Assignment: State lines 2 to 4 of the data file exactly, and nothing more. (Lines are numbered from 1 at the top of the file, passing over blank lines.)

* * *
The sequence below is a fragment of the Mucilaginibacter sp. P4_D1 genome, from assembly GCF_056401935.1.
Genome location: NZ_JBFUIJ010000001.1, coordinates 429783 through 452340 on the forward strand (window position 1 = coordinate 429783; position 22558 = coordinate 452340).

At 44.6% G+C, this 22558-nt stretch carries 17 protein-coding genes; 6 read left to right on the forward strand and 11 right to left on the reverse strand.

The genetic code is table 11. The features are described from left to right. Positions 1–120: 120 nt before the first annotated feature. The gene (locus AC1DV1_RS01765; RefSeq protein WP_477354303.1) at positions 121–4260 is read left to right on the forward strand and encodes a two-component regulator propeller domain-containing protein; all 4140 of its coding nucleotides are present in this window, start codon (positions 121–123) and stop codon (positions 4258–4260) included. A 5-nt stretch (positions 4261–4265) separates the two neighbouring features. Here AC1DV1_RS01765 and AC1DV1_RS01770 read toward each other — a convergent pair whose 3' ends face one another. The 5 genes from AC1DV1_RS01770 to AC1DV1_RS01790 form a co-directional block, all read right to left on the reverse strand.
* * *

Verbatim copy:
Genome location: NZ_JBFUIJ010000001.1, coordinates 429783 through 452340 on the forward strand (window position 1 = coordinate 429783; position 22558 = coordinate 452340).

At 44.6% G+C, this 22558-nt stretch carries 17 protein-coding genes; 6 read left to right on the forward strand and 11 right to left on the reverse strand.

The genetic code is table 11. The features are described from left to right. Positions 1–120: 120 nt before the first annotated feature. The gene (locus AC1DV1_RS01765; RefSeq protein WP_477354303.1) at positions 121–4260 is read left to right on the forward strand and encodes a two-component regulator propeller domain-containing protein; all 4140 of its coding nucleotides are present in this window, start codon (positions 121–123) and stop codon (positions 4258–4260) included. A 5-nt stretch (positions 4261–4265) separates the two neighbouring features. Here AC1DV1_RS01765 and AC1DV1_RS01770 read toward each other — a convergent pair whose 3' ends face one another. The 5 genes from AC1DV1_RS01770 to AC1DV1_RS01790 form a co-directional block, all read right to left on the reverse strand.